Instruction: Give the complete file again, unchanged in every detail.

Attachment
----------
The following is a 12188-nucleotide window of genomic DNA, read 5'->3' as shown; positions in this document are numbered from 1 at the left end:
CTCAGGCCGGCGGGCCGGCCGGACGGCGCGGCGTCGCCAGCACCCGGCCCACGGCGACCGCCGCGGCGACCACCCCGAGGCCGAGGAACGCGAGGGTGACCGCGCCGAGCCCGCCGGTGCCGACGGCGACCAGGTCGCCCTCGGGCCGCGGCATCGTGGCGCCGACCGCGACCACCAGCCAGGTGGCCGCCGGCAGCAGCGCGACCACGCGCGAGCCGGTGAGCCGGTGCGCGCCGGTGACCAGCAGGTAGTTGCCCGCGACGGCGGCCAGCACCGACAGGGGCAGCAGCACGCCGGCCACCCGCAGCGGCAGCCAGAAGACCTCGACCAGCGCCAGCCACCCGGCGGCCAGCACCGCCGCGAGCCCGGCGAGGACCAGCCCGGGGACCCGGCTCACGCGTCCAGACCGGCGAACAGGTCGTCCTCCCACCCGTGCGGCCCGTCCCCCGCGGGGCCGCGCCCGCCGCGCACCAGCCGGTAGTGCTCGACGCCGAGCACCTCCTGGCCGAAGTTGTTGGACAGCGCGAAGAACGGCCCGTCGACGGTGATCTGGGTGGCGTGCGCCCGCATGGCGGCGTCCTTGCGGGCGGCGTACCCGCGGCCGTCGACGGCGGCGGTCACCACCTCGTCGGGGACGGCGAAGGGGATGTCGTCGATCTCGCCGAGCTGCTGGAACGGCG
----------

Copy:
The following is a 12188-nucleotide window of genomic DNA, read 5'->3' as shown; positions in this document are numbered from 1 at the left end:
CTCAGGCCGGCGGGCCGGCCGGACGGCGCGGCGTCGCCAGCACCCGGCCCACGGCGACCGCCGCGGCGACCACCCCGAGGCCGAGGAACGCGAGGGTGACCGCGCCGAGCCCGCCGGTGCCGACGGCGACCAGGTCGCCCTCGGGCCGCGGCATCGTGGCGCCGACCGCGACCACCAGCCAGGTGGCCGCCGGCAGCAGCGCGACCACGCGCGAGCCGGTGAGCCGGTGCGCGCCGGTGACCAGCAGGTAGTTGCCCGCGACGGCGGCCAGCACCGACAGGGGCAGCAGCACGCCGGCCACCCGCAGCGGCAGCCAGAAGACCTCGACCAGCGCCAGCCACCCGGCGGCCAGCACCGCCGCGAGCCCGGCGAGGACCAGCCCGGGGACCCGGCTCACGCGTCCAGACCGGCGAACAGGTCGTCCTCCCACCCGTGCGGCCCGTCCCCCGCGGGGCCGCGCCCGCCGCGCACCAGCCGGTAGTGCTCGACGCCGAGCACCTCCTGGCCGAAGTTGTTGGACAGCGCGAAGAACGGCCCGTCGACGGTGATCTGGGTGGCGTGCGCCCGCATGGCGGCGTCCTTGCGGGCGGCGTACCCGCGGCCGTCGACGGCGGCGGTCACCACCTCGTCGGGGACGGCGAAGGGGATGTCGTCGATCTCGCCGAGCTGCTGGAACGGCG